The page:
Tuesday, April 26, 2011

Decisions Are Not Easy

I hate the questioning! My husband and I have thought and thought and thought about what is best to do for the Dancing Queen. We have never taken any decision lightly, yet we are constantly being questioned.

I work full-time. So does the Mad Scientist. In order to pay for our house, my student loans, food, and maintain health insurance to cover DQ, we must work. We've debated over and over and over again whether the Mad Scientist should be a stay at home dad and keep DQ shielded from the world. We decided to put her out there, to let her live her life.

My daughter has DiGeorge's Syndrome and severe, complex heart defects and lung disease and I let her to go public school. She rides a bus. She plays with other kids. We take her to the zoo, the mall, and she went to the movie theater for the first time last weekend. We let her interact with other humans. You know what, she loves it! My daughter is a people person, who loves life. And if you asked her whether going to the hospital every other month was worth playing with friends, singing songs in a group, and playing at a park, she'd say yes.

Could I keep her in a bubble? Yes. Could I prevent her from being a part of the world? Yes. Would that keep her from getting sick? Maybe. TRex still would be going to school and he'd still get sick and bring it home. Maybe I should be keeping him home as well. Even if we kept her home and away from the rest of the world that she loves, there is no guaranty she would stay with us longer. The only guaranty in that would be a less happy child.

When DQ was under lock-down mode last August through November due to prepping for surgery and recovery, she was miserable. She wanted to go to school. She wanted interaction with other children. She wanted a life outside of her home. Staying hidden from the world is not her.

Yet, I constantly have people questioning my decision to let her live her life in the open. I promise you it was not an easy decision. I don't like the thought that my daughter could die from a virus caught on the school bus, but I also know there is NO guaranty she would be fine if we locked her away.

We choose life, lived to the fullest in our household. I wish people would understand and not question my decisions. We each have our own priorities, our own special problems. That leads each of us to take our own path. I will not question your choices. Please don't question mine.


  1. I love your choices and think they are the best for you and your family. They are also the same choices I am making for mine. My oldest is in preschool and has brought home all sorts of bugs. Hope has caught a few and even though each and every one of them scares the heck out of me, I wouldn't change our decision. Hope will be going to school as well when she is older. We want her to live and love life and not have to be sheltered. We go out and visit friends and family and spend time at playgrounds with other kids.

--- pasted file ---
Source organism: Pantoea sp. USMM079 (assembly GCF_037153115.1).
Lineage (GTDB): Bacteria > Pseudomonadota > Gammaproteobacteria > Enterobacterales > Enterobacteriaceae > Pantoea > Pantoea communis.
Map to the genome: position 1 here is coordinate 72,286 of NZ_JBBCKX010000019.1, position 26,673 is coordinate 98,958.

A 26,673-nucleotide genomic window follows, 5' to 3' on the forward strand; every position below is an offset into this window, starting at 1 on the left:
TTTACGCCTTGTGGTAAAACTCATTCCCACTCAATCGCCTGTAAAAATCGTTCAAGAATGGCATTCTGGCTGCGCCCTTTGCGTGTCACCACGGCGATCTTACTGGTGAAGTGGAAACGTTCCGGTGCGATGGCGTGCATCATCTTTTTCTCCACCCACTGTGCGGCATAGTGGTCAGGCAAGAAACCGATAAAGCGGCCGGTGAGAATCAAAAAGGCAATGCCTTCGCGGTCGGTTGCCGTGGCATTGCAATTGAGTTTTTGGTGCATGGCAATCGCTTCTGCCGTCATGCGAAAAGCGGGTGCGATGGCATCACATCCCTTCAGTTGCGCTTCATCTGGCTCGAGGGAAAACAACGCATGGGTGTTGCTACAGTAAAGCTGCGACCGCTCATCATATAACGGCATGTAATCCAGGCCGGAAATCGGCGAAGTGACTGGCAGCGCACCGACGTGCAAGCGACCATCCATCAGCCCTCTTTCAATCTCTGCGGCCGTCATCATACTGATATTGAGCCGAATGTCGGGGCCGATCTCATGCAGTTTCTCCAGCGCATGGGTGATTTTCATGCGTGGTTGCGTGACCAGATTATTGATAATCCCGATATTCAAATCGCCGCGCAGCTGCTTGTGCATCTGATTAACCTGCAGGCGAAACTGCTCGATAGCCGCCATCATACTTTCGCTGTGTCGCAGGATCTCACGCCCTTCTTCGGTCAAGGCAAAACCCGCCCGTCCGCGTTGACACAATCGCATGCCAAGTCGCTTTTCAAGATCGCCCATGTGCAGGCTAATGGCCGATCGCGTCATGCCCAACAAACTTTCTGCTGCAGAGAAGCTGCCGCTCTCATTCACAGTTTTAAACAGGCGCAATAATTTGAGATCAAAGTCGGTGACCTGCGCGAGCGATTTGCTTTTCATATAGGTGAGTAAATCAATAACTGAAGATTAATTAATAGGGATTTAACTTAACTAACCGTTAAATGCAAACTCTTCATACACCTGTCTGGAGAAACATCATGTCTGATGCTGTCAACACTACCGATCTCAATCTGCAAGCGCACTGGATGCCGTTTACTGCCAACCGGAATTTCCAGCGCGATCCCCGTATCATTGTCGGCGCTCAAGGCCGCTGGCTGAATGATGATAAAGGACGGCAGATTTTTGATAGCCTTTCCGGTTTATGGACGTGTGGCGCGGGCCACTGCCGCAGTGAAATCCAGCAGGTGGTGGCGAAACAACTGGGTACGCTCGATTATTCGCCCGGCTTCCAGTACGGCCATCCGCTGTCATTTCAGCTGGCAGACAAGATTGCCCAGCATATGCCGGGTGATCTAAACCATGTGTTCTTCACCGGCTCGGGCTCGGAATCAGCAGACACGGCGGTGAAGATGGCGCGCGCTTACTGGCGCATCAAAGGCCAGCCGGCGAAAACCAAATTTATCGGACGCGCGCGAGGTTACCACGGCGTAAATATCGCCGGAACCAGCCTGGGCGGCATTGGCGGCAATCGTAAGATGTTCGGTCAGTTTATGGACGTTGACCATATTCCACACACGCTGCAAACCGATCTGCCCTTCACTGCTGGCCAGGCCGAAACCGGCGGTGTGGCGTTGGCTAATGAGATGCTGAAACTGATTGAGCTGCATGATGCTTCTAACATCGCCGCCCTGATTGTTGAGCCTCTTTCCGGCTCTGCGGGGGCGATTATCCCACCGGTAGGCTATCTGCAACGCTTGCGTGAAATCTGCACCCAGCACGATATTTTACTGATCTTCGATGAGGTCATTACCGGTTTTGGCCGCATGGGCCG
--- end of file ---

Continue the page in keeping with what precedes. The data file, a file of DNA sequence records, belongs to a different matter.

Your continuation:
I wish no one ever questioned our choices...or yours. Hope's cardiologist and surgeon agree that we need to treat her like our other kids. You are a great mom and you are making wonderful choices in letter DQ live a wonderful, happy life!

  2. You've got to do what is best for you.
    I am so glad you let DQ live her life to its fullest. School and playing and friends are SO much fun when you're a kid, she wouldn't want to miss it for the world.

  3. Isn't that our jobs as parents? To make the tough choices and give our children every opportunity for happiness, no matter what our situation is. Who in the world could possibly critique the job that any parent does when faced with adversity? I am heartsick to think that, on top of all of the other challenges you face day in and day out, that you have to deal with onlookers inserting their opinions into your thought process. I fully support the decisions that you have shared with us and I am happy for DQ that she has parents who allow her a fulfilling life experience.

  4. I am totally in agreement with your decision. What is life if it isn't lived to the fullest extent possible. Ultimately, the decisions about how your family lives is up to your family. As the DQ gets older, she will be a part of that decision-making process as will TRex. My guess is they will continue the choices that you've made. I know it's hard to hear the questioning and criticism. Chin up and carry on as best you can.


  5. Thank you all!

    I was so angry last night, so tired of people telling me I ought to be doing things differently because they made a different choice when faced with the same circumstance. The problem with that is no two people ever truly have the same circumstance because we each come to it with a different background, a different perspective, and different expectations. If we all did the exact same thing when faced with the same choices, wouldn't life be boring!

  6. I already said this on another post, but all you can do as a parent is what is best for YOUR family. It's nobody else's business because they don't have a clue about what is truly best for YOUR child. Ignore the interrogators and just keep doing what you need to do to keep that beautiful girl happy. :)


Having a child with a CHD is like being given an extra sense---the true ability to appreciate life. Each breath, each hug, each meal is a blessing when you've watched your child live off a ventilator, trapped in an ICU bed, being fed through a tube. Each minute is a miracle when you've watched your child almost die and come back to you.
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